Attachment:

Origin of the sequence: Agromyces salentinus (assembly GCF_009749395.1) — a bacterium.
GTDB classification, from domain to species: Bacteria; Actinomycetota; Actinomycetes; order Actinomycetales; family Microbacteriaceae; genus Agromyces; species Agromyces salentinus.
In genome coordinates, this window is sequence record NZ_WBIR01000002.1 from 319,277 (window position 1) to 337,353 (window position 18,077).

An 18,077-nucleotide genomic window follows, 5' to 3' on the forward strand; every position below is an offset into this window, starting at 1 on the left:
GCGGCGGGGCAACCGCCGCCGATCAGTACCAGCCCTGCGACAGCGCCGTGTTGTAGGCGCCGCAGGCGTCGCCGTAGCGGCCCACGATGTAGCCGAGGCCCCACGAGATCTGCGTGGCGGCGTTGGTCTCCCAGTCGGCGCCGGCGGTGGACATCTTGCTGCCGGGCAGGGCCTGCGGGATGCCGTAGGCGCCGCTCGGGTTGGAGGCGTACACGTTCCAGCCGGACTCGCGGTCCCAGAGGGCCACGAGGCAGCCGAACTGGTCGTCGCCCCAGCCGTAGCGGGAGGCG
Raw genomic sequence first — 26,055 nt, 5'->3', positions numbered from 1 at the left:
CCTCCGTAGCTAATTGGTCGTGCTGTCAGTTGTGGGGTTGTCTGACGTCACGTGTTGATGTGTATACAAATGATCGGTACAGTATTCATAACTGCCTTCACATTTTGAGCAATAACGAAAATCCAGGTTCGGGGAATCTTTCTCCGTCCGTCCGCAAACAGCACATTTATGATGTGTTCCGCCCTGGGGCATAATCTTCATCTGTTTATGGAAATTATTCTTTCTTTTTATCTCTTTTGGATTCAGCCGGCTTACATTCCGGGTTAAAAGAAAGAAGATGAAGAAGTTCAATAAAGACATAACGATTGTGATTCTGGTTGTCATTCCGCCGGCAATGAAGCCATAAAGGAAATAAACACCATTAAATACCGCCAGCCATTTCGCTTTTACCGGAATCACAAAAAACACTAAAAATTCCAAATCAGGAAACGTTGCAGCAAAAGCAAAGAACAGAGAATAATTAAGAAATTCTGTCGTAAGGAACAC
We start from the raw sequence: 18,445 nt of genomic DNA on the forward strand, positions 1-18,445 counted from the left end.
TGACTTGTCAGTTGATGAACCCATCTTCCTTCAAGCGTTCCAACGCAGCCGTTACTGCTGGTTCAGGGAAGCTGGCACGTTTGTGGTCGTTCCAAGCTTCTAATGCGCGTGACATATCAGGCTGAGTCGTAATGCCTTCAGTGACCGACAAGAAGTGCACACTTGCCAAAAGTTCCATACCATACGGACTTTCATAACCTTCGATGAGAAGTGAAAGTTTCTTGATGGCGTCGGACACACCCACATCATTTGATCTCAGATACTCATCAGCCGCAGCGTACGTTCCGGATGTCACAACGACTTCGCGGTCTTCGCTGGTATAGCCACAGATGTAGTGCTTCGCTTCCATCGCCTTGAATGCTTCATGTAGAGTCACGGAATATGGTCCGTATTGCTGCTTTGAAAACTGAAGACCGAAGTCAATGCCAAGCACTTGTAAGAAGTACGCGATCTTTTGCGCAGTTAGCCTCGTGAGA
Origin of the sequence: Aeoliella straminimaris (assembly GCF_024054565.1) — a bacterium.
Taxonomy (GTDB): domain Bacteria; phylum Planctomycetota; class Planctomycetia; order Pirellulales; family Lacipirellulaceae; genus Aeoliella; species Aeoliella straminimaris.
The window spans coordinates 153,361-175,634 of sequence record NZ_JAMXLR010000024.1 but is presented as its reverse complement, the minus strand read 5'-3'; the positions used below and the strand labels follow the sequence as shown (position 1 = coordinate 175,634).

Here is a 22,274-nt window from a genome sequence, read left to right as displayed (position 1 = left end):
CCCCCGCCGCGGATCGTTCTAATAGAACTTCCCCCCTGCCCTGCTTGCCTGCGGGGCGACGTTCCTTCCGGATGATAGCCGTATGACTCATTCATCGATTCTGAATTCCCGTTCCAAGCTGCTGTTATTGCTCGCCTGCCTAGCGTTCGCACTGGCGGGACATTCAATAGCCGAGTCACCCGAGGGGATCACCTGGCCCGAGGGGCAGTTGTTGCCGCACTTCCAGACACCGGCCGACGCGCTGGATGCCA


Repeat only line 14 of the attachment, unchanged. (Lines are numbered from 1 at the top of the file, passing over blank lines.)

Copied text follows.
CCCCCGCCGCGGATCGTTCTAATAGAACTTCCCCCCTGCCCTGCTTGCCTGCGGGGCGACGTTCCTTCCGGATGATAGCCGTATGACTCATTCATCGATTCTGAATTCCCGTTCCAAGCTGCTGTTATTGCTCGCCTGCCTAGCGTTCGCACTGGCGGGACATTCAATAGCCGAGTCACCCGAGGGGATCACCTGGCCCGAGGGGCAGTTGTTGCCGCACTTCCAGACACCGGCCGACGCGCTGGATGCCA